Egyptian Paste (aka Faience)

Experimenting in all facets of Egyptian paste, mixing clay, construction techniques, firing solutions, and finishing ie. cold working is in the scope of our discussion. Perhaps we will have time to get around to some practical uses of Egyptian paste, but mostly research into what works will with this media and what does not.

Thursday, June 24, 2010

Here is Proof that Thicker Paste forms Thicker Glaze

Make a ball of Egyptian paste then cut it into two equal halfs; take one of your halfs and divided it in half again. So now you have one half and two fourths made from your original ball of Egyptian paste. Taking one of your fourths and rolling it into a ball and joining the remaining fourth to the half yielding two balls of Egyptian paste, one being three times more volume than the other. Press these into a button form, dry and fire them to cone 04 (approximately 1000°C) and now you have what is pictured here.

The button on the left is one third the volume of that on the right. Both buttons started with the same surface details. However the larger one developed so much more glaze that it obscured /flooded the texture. Photographing on a dollar bill should give you perspective on both size, detail and color.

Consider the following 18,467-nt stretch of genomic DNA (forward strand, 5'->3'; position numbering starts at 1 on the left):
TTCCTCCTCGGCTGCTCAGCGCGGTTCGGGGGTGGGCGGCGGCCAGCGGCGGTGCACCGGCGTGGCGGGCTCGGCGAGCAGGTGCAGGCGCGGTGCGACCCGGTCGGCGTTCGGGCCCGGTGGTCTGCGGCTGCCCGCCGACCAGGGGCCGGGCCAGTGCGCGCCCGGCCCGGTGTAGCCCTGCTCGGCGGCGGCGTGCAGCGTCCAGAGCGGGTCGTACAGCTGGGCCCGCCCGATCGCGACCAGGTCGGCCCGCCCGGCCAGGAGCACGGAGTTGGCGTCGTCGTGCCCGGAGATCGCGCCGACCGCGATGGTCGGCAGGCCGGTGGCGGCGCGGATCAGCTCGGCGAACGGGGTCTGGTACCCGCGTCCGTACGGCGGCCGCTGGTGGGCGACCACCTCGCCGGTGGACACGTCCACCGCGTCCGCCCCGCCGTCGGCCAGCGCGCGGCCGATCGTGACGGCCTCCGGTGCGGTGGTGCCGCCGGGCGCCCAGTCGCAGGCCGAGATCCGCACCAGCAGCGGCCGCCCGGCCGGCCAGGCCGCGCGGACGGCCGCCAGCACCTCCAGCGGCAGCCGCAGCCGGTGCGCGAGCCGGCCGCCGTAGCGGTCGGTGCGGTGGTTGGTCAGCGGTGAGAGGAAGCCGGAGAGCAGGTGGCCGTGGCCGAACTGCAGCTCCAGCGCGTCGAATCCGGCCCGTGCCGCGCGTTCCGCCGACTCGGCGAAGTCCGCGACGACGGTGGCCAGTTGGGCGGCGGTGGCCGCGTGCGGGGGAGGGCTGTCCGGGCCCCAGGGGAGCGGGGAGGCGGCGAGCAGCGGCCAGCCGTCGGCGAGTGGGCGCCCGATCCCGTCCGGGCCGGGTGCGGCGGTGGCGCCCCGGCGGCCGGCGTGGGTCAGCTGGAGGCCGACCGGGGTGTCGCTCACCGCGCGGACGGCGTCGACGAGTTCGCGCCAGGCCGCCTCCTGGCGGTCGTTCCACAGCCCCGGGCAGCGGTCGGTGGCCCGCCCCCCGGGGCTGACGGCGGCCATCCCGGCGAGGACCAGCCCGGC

These two buttons were fired along side one another in the kiln; the reason that is mention is that placement in the kiln also effects the glaze. However, this is a subject for another post later on. The unfired Egyptian Paste or 'greenware', as potters call it, shows an even deep texture than the fired ware.

For now we have our first little fact for the behavior of Egyptian paste. Fact #1. The larger the volume of paste, the thicker the glaze. Well that is one fact down, 99 more to go!

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